Why Vatileaks is an Italian Problem

By Kishore Jayabalan Published on November 5, 2015

Everyone knows that Italy is a stunningly beautiful country. The art, the food and the landscape are second-to-none, the people are friendly and outgoing even if you don’t speak the language, and Rome is, well, Rome in all its world-historical greatness.

After living here for 16 years, I’m often asked by Italians and others how I like it and I always respond the same way: Rome is a wonderful place to live, not so much if you have to work. Not being a gentleman of independent means, I’ve had to earn my pay and therefore accumulated my share of horror stories in dealing with the dysfunctional mess otherwise known as the Italian economy.

Which is why I think the latest edition of the “Vatileaks” scandal is almost entirely an Italian problem, as I recently told France 24 news.

When I first moved here to work for the Vatican, my boss told me the hardest part of the transfer would be finding a place to live. “How could that possibly be in a European capital?” I thought. Well, it turns out that Vatican salaries, while tax-free and much sought after in Italy, are not very high and not enough to pay for an apartment on one’s own. The Vatican does own many apartments and rents them at affordable prices, but I was told they are nearly impossible to get. Not only must you be “raccamandato” but have a very influential Italian “protettore,” which mine was not. (He was merely a saintly man who survived 13 years in a communist prison.)

So I was left to fend for myself and, thanks be to God, I was able to find something affordable and centrally-located. But the fact that the Vatican apartments are not available to its foreign employees ought to be a scandal on its own. The Italians look after their own, even in the Vatican.

Corruption and lack of transparency and accountability are part of the human condition, but they are debilitating in developing countries. Those in power take advantage of their position to reward their friends and punish their enemies; in feudal, pre-commercial societies, they prohibit market competition from allowing the non-powerful to advance. Italy and the Vatican are not that backwards, but from what we know about Vatileaks 2.0, the patronage system is alive and well, despite Pope Francis’s efforts to reform the Roman Curia.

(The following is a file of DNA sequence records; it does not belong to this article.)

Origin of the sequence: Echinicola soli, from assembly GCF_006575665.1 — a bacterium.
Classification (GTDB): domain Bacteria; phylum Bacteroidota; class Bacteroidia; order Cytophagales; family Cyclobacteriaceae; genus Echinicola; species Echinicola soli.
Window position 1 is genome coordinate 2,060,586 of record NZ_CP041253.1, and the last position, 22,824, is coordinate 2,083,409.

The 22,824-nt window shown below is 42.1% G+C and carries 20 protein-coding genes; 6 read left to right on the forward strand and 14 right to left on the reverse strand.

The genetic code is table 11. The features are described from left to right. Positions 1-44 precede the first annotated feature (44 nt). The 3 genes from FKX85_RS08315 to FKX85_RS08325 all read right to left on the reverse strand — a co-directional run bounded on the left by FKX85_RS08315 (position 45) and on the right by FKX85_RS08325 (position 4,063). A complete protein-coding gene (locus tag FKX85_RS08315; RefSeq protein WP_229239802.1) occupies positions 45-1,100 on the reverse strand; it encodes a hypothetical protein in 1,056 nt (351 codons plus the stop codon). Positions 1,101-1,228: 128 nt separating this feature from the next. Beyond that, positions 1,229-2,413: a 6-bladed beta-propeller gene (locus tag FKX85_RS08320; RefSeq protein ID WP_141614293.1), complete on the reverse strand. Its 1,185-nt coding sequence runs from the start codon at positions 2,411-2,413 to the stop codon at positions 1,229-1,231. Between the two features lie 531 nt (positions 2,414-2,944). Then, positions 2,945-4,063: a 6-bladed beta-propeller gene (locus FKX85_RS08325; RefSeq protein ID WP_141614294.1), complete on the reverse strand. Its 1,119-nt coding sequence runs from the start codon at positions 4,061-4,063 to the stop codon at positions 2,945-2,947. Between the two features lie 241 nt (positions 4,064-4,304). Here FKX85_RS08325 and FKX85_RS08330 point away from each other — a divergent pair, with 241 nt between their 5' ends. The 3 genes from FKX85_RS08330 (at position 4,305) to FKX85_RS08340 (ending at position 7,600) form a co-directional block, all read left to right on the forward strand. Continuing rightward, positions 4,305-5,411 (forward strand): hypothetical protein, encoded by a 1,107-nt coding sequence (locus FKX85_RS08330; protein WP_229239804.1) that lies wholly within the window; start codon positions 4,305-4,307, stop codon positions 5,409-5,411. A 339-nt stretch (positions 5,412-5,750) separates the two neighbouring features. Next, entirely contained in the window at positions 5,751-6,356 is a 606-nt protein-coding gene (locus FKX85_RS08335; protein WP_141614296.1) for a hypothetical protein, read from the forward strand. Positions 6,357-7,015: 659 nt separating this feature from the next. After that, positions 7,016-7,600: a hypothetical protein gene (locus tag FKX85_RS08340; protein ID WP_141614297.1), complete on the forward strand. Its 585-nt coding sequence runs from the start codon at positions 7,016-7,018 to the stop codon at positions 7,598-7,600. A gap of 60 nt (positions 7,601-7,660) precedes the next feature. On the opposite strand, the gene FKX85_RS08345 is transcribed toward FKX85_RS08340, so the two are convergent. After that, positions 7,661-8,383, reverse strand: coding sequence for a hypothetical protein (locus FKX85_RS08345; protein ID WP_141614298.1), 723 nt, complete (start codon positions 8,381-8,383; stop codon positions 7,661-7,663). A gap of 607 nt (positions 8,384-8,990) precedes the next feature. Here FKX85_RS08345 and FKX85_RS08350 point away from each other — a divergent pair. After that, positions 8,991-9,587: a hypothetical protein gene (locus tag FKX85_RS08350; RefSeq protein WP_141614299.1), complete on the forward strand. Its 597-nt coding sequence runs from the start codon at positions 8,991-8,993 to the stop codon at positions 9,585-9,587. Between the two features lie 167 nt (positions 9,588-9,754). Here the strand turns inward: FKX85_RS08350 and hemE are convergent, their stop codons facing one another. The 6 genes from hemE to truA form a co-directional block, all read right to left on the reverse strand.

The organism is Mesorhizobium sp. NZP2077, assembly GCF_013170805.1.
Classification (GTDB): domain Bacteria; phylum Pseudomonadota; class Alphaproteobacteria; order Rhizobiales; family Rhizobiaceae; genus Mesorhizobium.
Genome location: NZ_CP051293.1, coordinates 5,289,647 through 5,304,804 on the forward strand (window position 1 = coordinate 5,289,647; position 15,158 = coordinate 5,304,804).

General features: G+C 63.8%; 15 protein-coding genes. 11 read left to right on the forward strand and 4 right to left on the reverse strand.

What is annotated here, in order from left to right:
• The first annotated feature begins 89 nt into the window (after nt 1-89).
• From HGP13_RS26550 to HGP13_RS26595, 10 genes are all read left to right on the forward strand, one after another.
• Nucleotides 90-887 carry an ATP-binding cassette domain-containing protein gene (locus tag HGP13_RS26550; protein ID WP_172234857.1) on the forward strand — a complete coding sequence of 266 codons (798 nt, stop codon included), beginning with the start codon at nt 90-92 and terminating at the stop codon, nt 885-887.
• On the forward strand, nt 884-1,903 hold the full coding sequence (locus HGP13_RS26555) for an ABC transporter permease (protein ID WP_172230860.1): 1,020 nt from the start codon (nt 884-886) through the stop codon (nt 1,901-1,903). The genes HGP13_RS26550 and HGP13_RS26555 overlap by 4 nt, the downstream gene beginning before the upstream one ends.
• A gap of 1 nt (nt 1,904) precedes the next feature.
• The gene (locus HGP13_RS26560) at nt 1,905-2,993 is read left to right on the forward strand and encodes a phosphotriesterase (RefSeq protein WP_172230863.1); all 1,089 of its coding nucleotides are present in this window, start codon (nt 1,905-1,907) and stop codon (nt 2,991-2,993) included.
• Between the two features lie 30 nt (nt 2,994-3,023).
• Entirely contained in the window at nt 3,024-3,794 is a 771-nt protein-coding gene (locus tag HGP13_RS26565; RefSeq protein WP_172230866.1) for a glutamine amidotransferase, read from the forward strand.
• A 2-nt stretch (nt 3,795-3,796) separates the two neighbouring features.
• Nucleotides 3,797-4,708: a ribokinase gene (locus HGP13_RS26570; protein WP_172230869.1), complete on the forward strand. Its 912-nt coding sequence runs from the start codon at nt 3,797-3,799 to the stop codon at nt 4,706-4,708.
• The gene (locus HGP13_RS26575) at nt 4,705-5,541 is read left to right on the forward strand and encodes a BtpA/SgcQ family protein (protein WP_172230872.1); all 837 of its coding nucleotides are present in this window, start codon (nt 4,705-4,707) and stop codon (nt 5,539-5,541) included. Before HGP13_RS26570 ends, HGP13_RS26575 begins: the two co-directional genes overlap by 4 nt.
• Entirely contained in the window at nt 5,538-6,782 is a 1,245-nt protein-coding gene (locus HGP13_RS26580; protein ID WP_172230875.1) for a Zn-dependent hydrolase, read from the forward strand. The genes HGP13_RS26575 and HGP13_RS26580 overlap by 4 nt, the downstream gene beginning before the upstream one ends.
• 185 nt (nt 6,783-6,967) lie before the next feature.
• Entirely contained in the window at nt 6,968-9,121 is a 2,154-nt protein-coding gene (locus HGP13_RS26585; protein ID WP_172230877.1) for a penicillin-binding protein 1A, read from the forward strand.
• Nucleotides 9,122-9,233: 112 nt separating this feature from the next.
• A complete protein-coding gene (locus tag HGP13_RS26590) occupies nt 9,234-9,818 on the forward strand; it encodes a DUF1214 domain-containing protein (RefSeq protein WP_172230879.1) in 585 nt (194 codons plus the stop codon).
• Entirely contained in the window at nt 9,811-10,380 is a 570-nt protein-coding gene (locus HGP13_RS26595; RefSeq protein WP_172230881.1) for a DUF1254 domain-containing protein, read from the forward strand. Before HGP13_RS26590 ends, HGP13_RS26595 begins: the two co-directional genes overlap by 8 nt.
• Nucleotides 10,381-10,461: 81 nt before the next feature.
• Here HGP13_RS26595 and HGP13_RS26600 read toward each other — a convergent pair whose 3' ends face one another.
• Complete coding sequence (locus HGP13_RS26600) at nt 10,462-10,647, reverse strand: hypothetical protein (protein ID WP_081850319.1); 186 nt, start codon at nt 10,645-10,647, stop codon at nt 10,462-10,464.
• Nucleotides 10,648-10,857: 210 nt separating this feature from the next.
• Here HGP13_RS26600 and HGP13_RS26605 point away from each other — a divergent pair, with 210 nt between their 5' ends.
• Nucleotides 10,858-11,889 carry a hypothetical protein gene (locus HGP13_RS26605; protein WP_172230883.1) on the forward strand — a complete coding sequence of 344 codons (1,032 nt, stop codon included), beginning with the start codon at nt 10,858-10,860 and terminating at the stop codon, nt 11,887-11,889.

These leaks seem to be aimed at, among others, Cardinal George Pell, the former archbishop of Sydney whom Pope Francis named as prefect to the Secretariat for the Economy, an office the pope himself created to get the Vatican finances in order. Cardinal Pell has tried to bring some Anglosphere sense to the way the place works, even though his office is not responsible for the Vatican’s real estate holdings. He clearly threatens those who benefit from the way things have been done here. Instead of trying to chase away Cardinal Pell, the Vatican needs more officials like him, many more.

Cardinal George Pell

Cardinal George Pell

Pope Francis has correctly understood that these types of financial dealings and other types of nepotism damage the Catholic Church’s moral credibility and hinder its primary mission of bringing the Gospel of Jesus Christ to the world. It is therefore unfortunate that the pope has criticized market economics so strongly. Francis is right that hearts need to be converted for any real reform to take place but reform also requires getting rid of the feudal patronage system that allows and even encourages corrupt behavior.

Corruption is everywhere, as I’ve said, including in market economies, which is why laws and regulations are always necessary. Those laws and regulations need to be transparent and understandable so that they cannot be manipulated by the rich and powerful. The middle and lower, rather than the well-connected upper classes, benefit most from systems of open competition framed by the rule of law.

This is all just economic common sense, but it remains a scarce commodity in Italy. Since it’s highly unlikely that the Vatican will move to Zurich, London or New York, Pope Francis may wish to do what his saintly predecessor Pope John Paul II did and bring in people from modern functioning economies to manage internal affairs. But first they’d have to find their own housing.

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